Feb-05-20
Premium Chessgames Member
  moronovich: <Let me finish this tale with the famous game between them, one that shows Enevoldsen at his very best and one highly entertaining chess game. J Enevoldsen vs Nimzowitsch, 1933>

Thanks for the game.Filled with all these sweet memories.One of the most famous games in DK and another one being Høi-Gulko which took first price at the olympiad and also a Colle.An opening that also served me well.A system that black often tend(ed?)to underestimate. Interesting how different personalities these two guys were.but that is likely why they were attracted to each other.Like when I meat my wife we were the Lady and the Vagabond.

And on another note:I heard the other day that Russia comes from rus,meaning to row in viking language… so roughly translated it should be something like "the land we row to".But you probably know this already !?

All the best.

Feb-06-20
Premium Chessgames Member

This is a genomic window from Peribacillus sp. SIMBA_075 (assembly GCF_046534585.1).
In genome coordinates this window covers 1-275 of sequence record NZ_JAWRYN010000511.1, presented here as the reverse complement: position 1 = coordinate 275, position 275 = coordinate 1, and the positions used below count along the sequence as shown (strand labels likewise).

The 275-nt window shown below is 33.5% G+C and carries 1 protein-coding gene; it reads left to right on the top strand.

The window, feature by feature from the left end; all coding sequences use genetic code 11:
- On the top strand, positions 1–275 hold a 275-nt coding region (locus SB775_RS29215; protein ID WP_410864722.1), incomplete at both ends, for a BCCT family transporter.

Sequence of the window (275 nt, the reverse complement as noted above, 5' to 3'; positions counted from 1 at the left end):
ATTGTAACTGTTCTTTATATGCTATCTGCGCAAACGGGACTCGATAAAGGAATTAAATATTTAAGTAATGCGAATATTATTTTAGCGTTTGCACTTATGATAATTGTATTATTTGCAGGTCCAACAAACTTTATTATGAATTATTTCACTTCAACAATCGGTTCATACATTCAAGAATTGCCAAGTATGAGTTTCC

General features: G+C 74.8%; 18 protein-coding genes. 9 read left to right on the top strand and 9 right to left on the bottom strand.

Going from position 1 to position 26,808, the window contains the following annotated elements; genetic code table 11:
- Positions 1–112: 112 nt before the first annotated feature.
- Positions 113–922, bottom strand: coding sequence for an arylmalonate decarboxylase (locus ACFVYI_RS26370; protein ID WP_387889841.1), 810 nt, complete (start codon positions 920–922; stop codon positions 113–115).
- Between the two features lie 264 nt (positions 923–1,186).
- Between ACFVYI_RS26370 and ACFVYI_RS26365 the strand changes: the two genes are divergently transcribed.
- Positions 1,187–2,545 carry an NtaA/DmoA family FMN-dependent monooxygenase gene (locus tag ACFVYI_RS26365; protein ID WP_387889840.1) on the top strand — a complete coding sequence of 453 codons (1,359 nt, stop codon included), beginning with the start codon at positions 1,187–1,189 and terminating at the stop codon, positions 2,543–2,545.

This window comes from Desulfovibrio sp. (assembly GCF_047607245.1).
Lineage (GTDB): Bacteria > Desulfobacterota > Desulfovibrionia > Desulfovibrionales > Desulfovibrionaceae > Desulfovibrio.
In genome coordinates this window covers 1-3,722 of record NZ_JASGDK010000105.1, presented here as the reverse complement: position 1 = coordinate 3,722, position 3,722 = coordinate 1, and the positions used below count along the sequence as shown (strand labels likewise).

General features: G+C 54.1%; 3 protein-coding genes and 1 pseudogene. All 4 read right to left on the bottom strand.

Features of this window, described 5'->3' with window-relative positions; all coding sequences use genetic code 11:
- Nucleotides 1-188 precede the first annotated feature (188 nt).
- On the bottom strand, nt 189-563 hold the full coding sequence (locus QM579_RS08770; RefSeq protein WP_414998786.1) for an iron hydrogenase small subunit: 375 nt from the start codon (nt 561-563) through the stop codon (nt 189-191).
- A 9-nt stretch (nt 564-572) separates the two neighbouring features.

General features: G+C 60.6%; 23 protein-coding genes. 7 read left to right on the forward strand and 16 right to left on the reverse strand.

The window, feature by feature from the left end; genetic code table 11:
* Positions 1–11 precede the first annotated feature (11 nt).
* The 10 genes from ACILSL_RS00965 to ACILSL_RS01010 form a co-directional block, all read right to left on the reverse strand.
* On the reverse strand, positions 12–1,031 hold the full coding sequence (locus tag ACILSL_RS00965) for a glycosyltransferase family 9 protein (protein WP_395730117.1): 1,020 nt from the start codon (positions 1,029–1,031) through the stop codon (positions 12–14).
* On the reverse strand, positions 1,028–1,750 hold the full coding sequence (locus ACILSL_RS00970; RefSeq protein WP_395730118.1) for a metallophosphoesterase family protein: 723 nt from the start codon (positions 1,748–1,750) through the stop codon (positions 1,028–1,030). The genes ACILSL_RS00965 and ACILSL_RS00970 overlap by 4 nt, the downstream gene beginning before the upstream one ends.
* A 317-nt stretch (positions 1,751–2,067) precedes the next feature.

Sokrates: <moronovich> I knew the word "Rus" was connected to the Swedish vikings, who, contrary to the Danish and Norwegian vikings, went east, down the Russian rivers, right down to Konstantinopel, where they became a sort of life guard for the East Roman emperor. But, admittedly, I haven't studied it closely. I am sure our Russian expert <alexmagnus> has a say in this.

As for Nimzo and Enevoldsen, they did have a few things in common, upon further reflection: They were both difficult persons to approach, they weren't particularly likable and forthcoming, they were both great authors, and, to my knowledge, none of them married, at least not Nimzo.

Feb-06-20
Premium Chessgames Member